Saturday, October 23, 2010

Cooking Squash & Making Muffins

I made squash muffins yesterday. They were a big hit!

They are best made with real cooked and mashed winter squash, either fresh or from the freezer. Just, please, don't use that canned stuff!!

First, cut open your fresh squash and scoop out the seeds and inside. Save the seeds for roasting ;-)

Cook the squash.

There are several ways this can be accomplished.

Baking: Turned squash halves upside down in a pan with a little water and baked for about 45 minutes in the oven. Let cool and scoop cooked squash out of peel.
Boiled: Peel and cut into big chunks. Bring to a boil and cook for only 10 minutes. If it cooks in the water for too long, it will be too wet. Drain well and mash. A potato masher works well for this, as does a ricer.

Or you can cook it in the microwave. I have never tried that as you can only do one piece at a time and I am usually processing many squash at once for the freezer.

When the squash is well done, mash it with a potato masher. What a beautiful bright orange this is! Lots of beta carotene!

Baking is easier but I had squash pies in the oven so I peeled and boiled this.

Squash Muffin recipe:

1 cup squash, cooked and mashed
1/3 cup oil
1/4 cup light corn syrup
3 teaspoons baking powder
1/2 teaspoon cinnamon
1/4 teaspoon nutmeg
1 cup sugar
2 eggs
2 cups all purpose flour
1/2 teaspoon salt
1/2 teaspoon ginger
1/4 teaspoon mace
Raisins (optional)

Makes 1 dozen muffins.

Preheat oven to 350F.

Mix the wet ingredients together in a big bowl. Then mix the dry ingredients together in another bowl. Stir the dry ingredients into the wet ones until well mixed. Spoon into muffin papers or a greased muffin pan. Fill quite full as they don't rise a lot. Bake at 350F for 20-23 minutes until barely starting to brown on top.

Delicious hot with real butter or at room temperature! Good in lunches too!

Sunday, October 10, 2010

Harvesting Grapevine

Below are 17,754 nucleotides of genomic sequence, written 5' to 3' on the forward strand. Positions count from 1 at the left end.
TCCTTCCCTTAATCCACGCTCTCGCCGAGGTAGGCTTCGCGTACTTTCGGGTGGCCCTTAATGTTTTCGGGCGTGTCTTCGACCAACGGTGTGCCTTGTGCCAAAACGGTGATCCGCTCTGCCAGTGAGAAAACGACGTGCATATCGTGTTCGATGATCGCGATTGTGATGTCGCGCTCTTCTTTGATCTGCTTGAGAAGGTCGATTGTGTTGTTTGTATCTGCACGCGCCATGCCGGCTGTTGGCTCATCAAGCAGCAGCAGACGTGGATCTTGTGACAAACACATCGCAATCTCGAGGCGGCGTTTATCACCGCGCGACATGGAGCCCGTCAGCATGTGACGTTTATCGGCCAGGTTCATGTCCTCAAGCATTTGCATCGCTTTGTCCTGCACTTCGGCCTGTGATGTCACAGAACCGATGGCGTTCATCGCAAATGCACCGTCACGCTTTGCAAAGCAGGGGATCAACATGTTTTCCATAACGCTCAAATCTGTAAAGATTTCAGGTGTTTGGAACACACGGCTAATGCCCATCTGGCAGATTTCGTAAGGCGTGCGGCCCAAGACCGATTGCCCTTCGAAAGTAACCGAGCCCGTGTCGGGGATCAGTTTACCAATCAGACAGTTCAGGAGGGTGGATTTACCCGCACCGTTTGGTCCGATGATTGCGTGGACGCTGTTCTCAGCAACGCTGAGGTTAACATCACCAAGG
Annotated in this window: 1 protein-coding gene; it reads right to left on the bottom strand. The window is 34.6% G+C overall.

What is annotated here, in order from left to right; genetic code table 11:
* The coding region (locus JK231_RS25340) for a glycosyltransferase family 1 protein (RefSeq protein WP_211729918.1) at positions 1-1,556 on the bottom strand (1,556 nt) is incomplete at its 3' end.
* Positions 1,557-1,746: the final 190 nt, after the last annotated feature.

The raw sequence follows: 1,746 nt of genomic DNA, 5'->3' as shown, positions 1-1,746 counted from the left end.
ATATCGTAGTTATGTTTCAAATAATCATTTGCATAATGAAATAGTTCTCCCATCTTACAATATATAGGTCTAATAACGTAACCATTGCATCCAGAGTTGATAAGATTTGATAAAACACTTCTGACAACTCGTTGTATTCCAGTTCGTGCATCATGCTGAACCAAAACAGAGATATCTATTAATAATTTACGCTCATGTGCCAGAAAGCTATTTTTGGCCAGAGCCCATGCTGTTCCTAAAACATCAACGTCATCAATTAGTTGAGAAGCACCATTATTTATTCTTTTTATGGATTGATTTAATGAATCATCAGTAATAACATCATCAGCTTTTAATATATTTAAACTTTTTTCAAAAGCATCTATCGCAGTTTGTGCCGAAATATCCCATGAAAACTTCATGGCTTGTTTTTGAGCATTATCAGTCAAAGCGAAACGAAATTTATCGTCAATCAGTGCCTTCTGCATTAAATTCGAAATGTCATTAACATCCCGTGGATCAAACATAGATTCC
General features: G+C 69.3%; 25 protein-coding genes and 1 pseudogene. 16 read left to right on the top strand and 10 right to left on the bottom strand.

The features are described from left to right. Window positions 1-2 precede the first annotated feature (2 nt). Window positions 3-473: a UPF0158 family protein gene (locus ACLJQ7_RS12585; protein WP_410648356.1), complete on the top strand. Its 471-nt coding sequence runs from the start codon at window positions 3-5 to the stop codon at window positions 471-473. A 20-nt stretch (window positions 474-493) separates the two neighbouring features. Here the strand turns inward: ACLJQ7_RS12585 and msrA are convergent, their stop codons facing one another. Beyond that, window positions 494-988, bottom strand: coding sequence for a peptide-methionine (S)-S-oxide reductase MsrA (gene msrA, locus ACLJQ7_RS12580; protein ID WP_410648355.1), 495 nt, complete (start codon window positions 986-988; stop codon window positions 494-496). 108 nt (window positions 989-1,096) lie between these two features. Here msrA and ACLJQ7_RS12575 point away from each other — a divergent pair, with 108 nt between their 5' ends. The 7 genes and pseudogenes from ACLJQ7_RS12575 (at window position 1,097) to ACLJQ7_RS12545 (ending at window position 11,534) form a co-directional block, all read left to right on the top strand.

Yesterday I started cutting some grapevine for wreath making. I plan to make some evergreen wreaths to sell at the end of our driveway or on our corner. I made a few last year and was happy with the results, so I am making a lot more of them this year, if possible.
You can read directions on how to make your own evergreen wreath in a previous post on this blog: "Making An Outdoor Evergreen Wreath"

The picture at the top is the pile I cut from the end of our driveway yesterday. I still need to strip the leaves, coil and wire them before they dry hard. There is a bit more grapevine there and it needs to be cleared so that we can see the road when pulling out of the driveway.

This is the grapevine on the fenceline with the forest. We have a lot of it! I can cut grapevine in the county forest too, although it's not on our property. I don't think anyone will mind.

It grows all the way into the tree tops!

Yesterday I managed to score these great pinecones from a strip mall nearby! You never know where you will find useful things if you keep your eyes open to the gifts around you!

We have lovely, large acorns from our own oak trees to add to them. I have considered painting the acorns with red spray paint for the Christmas wreaths. I don't know yet if I will do that or not. I'm just thinking about it.